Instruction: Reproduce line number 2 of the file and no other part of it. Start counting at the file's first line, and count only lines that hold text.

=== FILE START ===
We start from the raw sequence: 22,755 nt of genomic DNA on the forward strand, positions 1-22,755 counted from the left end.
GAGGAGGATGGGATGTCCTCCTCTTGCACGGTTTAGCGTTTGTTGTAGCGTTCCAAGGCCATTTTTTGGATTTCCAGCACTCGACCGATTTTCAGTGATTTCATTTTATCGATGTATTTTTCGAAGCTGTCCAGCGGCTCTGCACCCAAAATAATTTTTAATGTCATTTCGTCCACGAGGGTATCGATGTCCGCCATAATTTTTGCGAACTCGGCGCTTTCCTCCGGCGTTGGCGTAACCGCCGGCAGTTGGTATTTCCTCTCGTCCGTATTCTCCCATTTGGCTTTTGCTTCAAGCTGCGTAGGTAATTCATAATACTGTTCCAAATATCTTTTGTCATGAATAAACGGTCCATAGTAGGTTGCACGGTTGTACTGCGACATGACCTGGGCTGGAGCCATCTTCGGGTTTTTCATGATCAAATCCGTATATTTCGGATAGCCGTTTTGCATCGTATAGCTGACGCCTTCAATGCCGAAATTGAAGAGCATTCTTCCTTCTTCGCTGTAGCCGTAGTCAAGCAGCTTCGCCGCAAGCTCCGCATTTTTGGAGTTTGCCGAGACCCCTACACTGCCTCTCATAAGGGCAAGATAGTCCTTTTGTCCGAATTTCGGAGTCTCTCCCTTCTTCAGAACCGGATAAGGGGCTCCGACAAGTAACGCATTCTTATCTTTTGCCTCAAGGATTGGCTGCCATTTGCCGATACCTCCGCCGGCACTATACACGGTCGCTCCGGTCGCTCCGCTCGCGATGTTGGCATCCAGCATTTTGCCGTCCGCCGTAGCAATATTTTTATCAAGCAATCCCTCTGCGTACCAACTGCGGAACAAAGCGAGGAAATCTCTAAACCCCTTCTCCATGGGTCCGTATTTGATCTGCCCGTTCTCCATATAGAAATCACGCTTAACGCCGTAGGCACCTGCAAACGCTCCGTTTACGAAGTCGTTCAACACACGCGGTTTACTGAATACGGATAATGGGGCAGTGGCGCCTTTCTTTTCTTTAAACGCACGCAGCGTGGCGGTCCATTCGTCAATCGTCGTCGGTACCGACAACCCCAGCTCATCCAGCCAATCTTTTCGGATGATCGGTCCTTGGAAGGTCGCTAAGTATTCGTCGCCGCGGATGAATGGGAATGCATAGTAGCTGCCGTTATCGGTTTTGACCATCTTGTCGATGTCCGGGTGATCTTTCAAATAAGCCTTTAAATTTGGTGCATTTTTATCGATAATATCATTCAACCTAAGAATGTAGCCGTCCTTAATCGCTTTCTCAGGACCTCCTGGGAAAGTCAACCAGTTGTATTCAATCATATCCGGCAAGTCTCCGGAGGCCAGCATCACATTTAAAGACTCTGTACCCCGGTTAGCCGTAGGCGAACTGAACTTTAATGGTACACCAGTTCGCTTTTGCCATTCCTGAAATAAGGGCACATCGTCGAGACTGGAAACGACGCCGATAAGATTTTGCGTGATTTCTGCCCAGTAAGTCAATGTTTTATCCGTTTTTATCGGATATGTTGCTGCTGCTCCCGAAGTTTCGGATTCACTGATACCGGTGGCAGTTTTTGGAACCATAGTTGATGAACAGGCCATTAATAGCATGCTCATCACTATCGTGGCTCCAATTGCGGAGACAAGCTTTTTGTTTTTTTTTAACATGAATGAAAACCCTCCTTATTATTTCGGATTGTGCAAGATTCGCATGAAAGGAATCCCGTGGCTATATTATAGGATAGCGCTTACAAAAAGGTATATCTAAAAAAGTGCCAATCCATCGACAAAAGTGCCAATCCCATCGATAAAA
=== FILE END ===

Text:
GAGGAGGATGGGATGTCCTCCTCTTGCACGGTTTAGCGTTTGTTGTAGCGTTCCAAGGCCATTTTTTGGATTTCCAGCACTCGACCGATTTTCAGTGATTTCATTTTATCGATGTATTTTTCGAAGCTGTCCAGCGGCTCTGCACCCAAAATAATTTTTAATGTCATTTCGTCCACGAGGGTATCGATGTCCGCCATAATTTTTGCGAACTCGGCGCTTTCCTCCGGCGTTGGCGTAACCGCCGGCAGTTGGTATTTCCTCTCGTCCGTATTCTCCCATTTGGCTTTTGCTTCAAGCTGCGTAGGTAATTCATAATACTGTTCCAAATATCTTTTGTCATGAATAAACGGTCCATAGTAGGTTGCACGGTTGTACTGCGACATGACCTGGGCTGGAGCCATCTTCGGGTTTTTCATGATCAAATCCGTATATTTCGGATAGCCGTTTTGCATCGTATAGCTGACGCCTTCAATGCCGAAATTGAAGAGCATTCTTCCTTCTTCGCTGTAGCCGTAGTCAAGCAGCTTCGCCGCAAGCTCCGCATTTTTGGAGTTTGCCGAGACCCCTACACTGCCTCTCATAAGGGCAAGATAGTCCTTTTGTCCGAATTTCGGAGTCTCTCCCTTCTTCAGAACCGGATAAGGGGCTCCGACAAGTAACGCATTCTTATCTTTTGCCTCAAGGATTGGCTGCCATTTGCCGATACCTCCGCCGGCACTATACACGGTCGCTCCGGTCGCTCCGCTCGCGATGTTGGCATCCAGCATTTTGCCGTCCGCCGTAGCAATATTTTTATCAAGCAATCCCTCTGCGTACCAACTGCGGAACAAAGCGAGGAAATCTCTAAACCCCTTCTCCATGGGTCCGTATTTGATCTGCCCGTTCTCCATATAGAAATCACGCTTAACGCCGTAGGCACCTGCAAACGCTCCGTTTACGAAGTCGTTCAACACACGCGGTTTACTGAATACGGATAATGGGGCAGTGGCGCCTTTCTTTTCTTTAAACGCACGCAGCGTGGCGGTCCATTCGTCAATCGTCGTCGGTACCGACAACCCCAGCTCATCCAGCCAATCTTTTCGGATGATCGGTCCTTGGAAGGTCGCTAAGTATTCGTCGCCGCGGATGAATGGGAATGCATAGTAGCTGCCGTTATCGGTTTTGACCATCTTGTCGATGTCCGGGTGATCTTTCAAATAAGCCTTTAAATTTGGTGCATTTTTATCGATAATATCATTCAACCTAAGAATGTAGCCGTCCTTAATCGCTTTCTCAGGACCTCCTGGGAAAGTCAACCAGTTGTATTCAATCATATCCGGCAAGTCTCCGGAGGCCAGCATCACATTTAAAGACTCTGTACCCCGGTTAGCCGTAGGCGAACTGAACTTTAATGGTACACCAGTTCGCTTTTGCCATTCCTGAAATAAGGGCACATCGTCGAGACTGGAAACGACGCCGATAAGATTTTGCGTGATTTCTGCCCAGTAAGTCAATGTTTTATCCGTTTTTATCGGATATGTTGCTGCTGCTCCCGAAGTTTCGGATTCACTGATACCGGTGGCAGTTTTTGGAACCATAGTTGATGAACAGGCCATTAATAGCATGCTCATCACTATCGTGGCTCCAATTGCGGAGACAAGCTTTTTGTTTTTTTTTAACATGAATGAAAACCCTCCTTATTATTTCGGATTGTGCAAGATTCGCATGAAAGGAATCCCGTGGCTATATTATAGGATAGCGCTTACAAAAAGGTATATCTAAAAAAGTGCCAATCCATCGACAAAAGTGCCAATCCCATCGATAAAA